# Functions of time 0?

1. Aug 23, 2013

### Steve Drake

Hi Guys,

In a lot of books dealing with spectroscopy, correlation functions or any kind of functions involving time sometimes take the form like this:

$\left\langle A[q,u(t)]A^{*}[q,u(o)] \right\rangle$

Where $A$ is some function that depends on say $q$ and $u$, and $u$ is another function that depends on time $t$.

What is the physical significance of the multiplication by its conjugate at time $t = 0$?

Thanks

2. Aug 23, 2013

### Khashishi

It would probably have been clearer if it was written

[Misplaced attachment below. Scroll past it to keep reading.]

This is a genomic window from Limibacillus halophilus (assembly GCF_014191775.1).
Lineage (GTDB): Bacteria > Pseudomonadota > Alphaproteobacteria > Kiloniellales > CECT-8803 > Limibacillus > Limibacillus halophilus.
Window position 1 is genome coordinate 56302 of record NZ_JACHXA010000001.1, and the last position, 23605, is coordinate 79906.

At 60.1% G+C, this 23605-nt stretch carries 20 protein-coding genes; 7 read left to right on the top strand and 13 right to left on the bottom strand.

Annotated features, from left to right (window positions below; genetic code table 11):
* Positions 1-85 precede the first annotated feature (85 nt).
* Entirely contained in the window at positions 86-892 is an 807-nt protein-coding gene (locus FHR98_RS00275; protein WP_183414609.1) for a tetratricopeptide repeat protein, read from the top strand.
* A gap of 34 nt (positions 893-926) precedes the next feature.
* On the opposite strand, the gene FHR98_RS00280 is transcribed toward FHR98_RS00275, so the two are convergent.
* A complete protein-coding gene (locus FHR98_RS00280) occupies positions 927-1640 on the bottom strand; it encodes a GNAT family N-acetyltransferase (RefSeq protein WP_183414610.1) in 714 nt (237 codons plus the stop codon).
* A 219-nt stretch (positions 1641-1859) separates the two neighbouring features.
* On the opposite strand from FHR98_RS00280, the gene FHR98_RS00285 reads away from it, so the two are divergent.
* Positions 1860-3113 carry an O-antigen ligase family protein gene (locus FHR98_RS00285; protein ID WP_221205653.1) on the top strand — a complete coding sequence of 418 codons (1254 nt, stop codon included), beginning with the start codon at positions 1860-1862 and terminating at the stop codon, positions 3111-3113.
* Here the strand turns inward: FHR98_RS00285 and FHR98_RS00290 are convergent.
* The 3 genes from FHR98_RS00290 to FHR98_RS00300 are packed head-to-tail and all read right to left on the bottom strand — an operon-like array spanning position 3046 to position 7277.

$\left\langle A[q,u(t_0+t)]A^{*}[q,u(t_0)] \right\rangle$

The average is over $t_0$.

3. Aug 23, 2013

### Steve Drake

Hmm does that mean if i was trying to work out one of these equations for say a series of 5 $t_0$ values eg $[1, 2, 3, 4, 5]$, does that mean for $t_3$ I would do
$\left\langle A[q,u(3)]A^{*}[q,u(1)] \right\rangle$, or
$\left\langle A[q,u(3)]A^{*}[q,u(0)] \right\rangle$ or
$\left\langle A[q,u(3)]A^{*}[q,u(2)] \right\rangle$

and similarly for the next time $t_4$ eg...

$\left\langle A[q,u(4)]A^{*}[q,u(1)] \right\rangle$, or
$\left\langle A[q,u(4)]A^{*}[q,u(0)] \right\rangle$ or
$\left\langle A[q,u(4)]A^{*}[q,u(3)] \right\rangle$